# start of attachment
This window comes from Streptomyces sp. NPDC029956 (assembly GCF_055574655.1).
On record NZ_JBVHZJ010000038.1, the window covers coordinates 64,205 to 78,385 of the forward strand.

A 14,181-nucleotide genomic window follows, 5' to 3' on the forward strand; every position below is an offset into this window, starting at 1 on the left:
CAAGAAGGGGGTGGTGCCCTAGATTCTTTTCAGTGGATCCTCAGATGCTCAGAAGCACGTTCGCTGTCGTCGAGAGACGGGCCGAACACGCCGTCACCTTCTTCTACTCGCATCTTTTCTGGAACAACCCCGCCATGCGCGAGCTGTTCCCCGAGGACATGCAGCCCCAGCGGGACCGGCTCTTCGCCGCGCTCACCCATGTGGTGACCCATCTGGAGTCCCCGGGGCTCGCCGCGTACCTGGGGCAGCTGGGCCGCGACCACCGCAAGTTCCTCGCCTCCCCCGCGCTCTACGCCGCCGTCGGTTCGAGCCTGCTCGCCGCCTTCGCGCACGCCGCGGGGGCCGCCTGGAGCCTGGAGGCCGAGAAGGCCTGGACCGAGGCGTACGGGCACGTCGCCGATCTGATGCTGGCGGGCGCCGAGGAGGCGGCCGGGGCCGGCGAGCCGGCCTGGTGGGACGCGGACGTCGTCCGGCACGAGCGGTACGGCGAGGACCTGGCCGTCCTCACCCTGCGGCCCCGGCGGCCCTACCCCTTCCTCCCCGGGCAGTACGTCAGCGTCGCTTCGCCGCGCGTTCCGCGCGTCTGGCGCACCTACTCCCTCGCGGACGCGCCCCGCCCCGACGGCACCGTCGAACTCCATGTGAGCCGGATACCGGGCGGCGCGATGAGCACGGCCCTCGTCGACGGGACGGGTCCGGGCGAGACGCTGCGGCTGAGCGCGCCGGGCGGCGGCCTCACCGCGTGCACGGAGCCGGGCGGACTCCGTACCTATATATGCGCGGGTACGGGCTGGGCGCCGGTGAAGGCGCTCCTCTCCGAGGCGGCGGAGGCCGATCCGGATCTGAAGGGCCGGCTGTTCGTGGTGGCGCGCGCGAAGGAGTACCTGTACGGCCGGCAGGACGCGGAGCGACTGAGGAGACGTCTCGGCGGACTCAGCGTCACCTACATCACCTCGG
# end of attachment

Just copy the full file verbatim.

This window comes from Streptomyces sp. NPDC029956 (assembly GCF_055574655.1).
On record NZ_JBVHZJ010000038.1, the window covers coordinates 64,205 to 78,385 of the forward strand.

A 14,181-nucleotide genomic window follows, 5' to 3' on the forward strand; every position below is an offset into this window, starting at 1 on the left:
CAAGAAGGGGGTGGTGCCCTAGATTCTTTTCAGTGGATCCTCAGATGCTCAGAAGCACGTTCGCTGTCGTCGAGAGACGGGCCGAACACGCCGTCACCTTCTTCTACTCGCATCTTTTCTGGAACAACCCCGCCATGCGCGAGCTGTTCCCCGAGGACATGCAGCCCCAGCGGGACCGGCTCTTCGCCGCGCTCACCCATGTGGTGACCCATCTGGAGTCCCCGGGGCTCGCCGCGTACCTGGGGCAGCTGGGCCGCGACCACCGCAAGTTCCTCGCCTCCCCCGCGCTCTACGCCGCCGTCGGTTCGAGCCTGCTCGCCGCCTTCGCGCACGCCGCGGGGGCCGCCTGGAGCCTGGAGGCCGAGAAGGCCTGGACCGAGGCGTACGGGCACGTCGCCGATCTGATGCTGGCGGGCGCCGAGGAGGCGGCCGGGGCCGGCGAGCCGGCCTGGTGGGACGCGGACGTCGTCCGGCACGAGCGGTACGGCGAGGACCTGGCCGTCCTCACCCTGCGGCCCCGGCGGCCCTACCCCTTCCTCCCCGGGCAGTACGTCAGCGTCGCTTCGCCGCGCGTTCCGCGCGTCTGGCGCACCTACTCCCTCGCGGACGCGCCCCGCCCCGACGGCACCGTCGAACTCCATGTGAGCCGGATACCGGGCGGCGCGATGAGCACGGCCCTCGTCGACGGGACGGGTCCGGGCGAGACGCTGCGGCTGAGCGCGCCGGGCGGCGGCCTCACCGCGTGCACGGAGCCGGGCGGACTCCGTACCTATATATGCGCGGGTACGGGCTGGGCGCCGGTGAAGGCGCTCCTCTCCGAGGCGGCGGAGGCCGATCCGGATCTGAAGGGCCGGCTGTTCGTGGTGGCGCGCGCGAAGGAGTACCTGTACGGCCGGCAGGACGCGGAGCGACTGAGGAGACGTCTCGGCGGACTCAGCGTCACCTACATCACCTCGG